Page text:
Depending upon how much you value your current position with this company, you could file a complaint with the wage and hour division of the Texas state agency which regulates labor and employment matters; you could also file a complaint with the U.S. Department of Labor , alleging a violation of the DOL's regulation that all nonmangerial employees must be compensated at time and one half for all hours worked in excess of 40 in any given week; you could also file suit in your local small claims court for the amount of these uncompensated wages up to the jurisidictional limit of the court which could be around $5K.
Take your pick of any one or do all three, (but bear in mind that it could mean the loss of your job).
Michael E. Hendrickson
Attorney & Counsellor at Law
211 North Union Street Suite 100
Alexandria, Virginia 22314
I don't disagree with Michael E Hendrickson's answer, but have these comments about your situation:
The federal Fair Labor Standards Act ("FLSA") -- explained at the web page linked below -- applies to most businesses, but not to all. If your company is a very small one that has no impact on interstate commerce, you may not be guaranteed time-and-a-half for your overtime beyond 40 hours/week.
Neither I nor any other attorney could possibly reach even a preliminary judgment about your situation without more details than you've provided. Those details would include what kind of job you're in, what kind of company you're working for, who owns it, how many hours a week you're working, what your regular wage rate is, and what's being paid, if anything, by way of overtime during those weeks when you work more than 40 hours.
Mr. Hendrickson's correct that there is a serious chance that as a practical matter, you could be fired by your employer for asserting overtime claims. However, firing someone in retaliation for asserting a potential FLSA claim is itself a violation of federal law. Usually, if you're being scammed by someone who's not paying what they legitimately owe in overtime, you'd be better off finding a new job anyway. But you do have to decide whether the risk of being fired -- even though it might strengthen your eventual legal claim -- is a risk worth taking.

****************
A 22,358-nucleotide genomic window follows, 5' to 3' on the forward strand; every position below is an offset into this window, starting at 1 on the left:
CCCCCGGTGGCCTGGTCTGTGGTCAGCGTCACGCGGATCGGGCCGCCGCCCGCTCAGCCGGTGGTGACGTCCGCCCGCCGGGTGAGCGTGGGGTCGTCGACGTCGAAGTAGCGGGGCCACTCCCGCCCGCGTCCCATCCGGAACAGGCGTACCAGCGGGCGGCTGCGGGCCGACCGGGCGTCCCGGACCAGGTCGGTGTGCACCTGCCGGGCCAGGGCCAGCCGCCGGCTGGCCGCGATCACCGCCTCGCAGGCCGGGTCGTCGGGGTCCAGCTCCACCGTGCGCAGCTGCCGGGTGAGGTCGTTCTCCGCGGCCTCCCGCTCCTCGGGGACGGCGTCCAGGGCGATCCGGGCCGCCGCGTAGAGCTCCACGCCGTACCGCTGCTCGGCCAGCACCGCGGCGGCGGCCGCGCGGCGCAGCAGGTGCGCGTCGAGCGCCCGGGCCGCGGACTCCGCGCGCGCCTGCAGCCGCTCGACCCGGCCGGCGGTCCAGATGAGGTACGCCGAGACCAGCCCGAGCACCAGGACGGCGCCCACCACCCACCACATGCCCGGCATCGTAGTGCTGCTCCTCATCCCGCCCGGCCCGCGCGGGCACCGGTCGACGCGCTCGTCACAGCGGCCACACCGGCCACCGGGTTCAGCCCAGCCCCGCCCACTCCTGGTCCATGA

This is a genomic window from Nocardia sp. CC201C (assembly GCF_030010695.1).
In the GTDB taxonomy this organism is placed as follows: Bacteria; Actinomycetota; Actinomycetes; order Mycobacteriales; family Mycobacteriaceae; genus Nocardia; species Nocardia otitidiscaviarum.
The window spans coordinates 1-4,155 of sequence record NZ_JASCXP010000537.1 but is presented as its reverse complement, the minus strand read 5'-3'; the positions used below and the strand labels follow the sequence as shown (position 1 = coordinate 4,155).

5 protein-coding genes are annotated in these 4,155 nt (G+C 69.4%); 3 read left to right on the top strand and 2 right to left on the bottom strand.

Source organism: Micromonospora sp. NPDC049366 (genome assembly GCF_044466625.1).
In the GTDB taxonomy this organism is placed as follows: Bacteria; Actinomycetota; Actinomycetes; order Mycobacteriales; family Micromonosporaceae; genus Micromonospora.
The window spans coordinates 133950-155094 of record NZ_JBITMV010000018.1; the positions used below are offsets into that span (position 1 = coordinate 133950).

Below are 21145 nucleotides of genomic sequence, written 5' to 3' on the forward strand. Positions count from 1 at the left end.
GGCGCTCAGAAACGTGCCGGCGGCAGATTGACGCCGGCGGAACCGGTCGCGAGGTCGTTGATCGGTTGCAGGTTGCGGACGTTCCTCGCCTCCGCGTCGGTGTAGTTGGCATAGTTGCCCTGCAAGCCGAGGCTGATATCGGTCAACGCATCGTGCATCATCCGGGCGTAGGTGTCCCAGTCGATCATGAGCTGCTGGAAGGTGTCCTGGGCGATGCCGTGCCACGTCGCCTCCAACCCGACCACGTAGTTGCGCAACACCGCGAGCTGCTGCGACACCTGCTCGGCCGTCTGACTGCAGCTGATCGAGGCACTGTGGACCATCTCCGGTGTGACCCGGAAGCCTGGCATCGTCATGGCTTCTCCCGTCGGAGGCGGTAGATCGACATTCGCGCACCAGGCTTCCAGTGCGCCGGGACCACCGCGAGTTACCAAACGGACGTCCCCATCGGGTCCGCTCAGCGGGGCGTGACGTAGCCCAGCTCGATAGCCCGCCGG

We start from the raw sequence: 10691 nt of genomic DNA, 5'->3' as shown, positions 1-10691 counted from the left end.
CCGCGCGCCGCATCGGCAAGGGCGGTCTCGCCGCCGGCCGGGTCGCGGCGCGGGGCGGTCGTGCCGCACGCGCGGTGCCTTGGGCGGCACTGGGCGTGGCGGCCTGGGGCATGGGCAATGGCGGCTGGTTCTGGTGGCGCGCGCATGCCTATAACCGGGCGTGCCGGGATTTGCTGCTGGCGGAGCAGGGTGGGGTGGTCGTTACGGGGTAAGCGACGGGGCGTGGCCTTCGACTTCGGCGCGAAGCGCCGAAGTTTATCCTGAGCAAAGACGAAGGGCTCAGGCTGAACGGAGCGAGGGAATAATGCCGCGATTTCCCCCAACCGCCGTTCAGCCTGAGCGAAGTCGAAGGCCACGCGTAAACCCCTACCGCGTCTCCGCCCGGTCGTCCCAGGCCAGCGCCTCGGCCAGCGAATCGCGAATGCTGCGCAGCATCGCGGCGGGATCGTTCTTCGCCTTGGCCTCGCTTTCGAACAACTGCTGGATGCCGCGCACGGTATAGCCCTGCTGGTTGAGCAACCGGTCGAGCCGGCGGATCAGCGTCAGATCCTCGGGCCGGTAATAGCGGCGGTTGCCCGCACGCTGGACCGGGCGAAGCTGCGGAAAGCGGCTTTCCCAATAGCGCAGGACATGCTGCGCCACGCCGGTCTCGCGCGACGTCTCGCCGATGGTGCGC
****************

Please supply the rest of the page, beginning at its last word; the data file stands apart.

There are many lawyers in Texas who are interested in representing people with FLSA claims, sometimes on a "contingent fee" basis where the lawyer fronts the expenses of filing suit, and where the lawyer only gets paid for his time when there is money actually recovered for the client, based on a percentage of what's recovered. These claims are especially attractive when there are SEVERAL people who are being victimized by the same company and the lawyer can sign all of them up as clients: One third of just one person's unpaid overtime wages may not be enough to interest the lawyer, but one third of twenty people's unpaid overtime wages may indeed be a good incentive.
In addition to the sorts of facts I listed above, any lawyer will also want to figure out up front, before deciding to take your case, whether the employer is likely to be solvent enough to pay off on any judgment eventually won. If it doesn't have much by way of property and assets, and if it's just going to close shop and disappear, with its owners slinking away across the borders beyond the reach of U.S. law, then there's little point in gambling on a lawsuit against that employer (which is what a lawyer is doing when he takes on a contingent-fee case).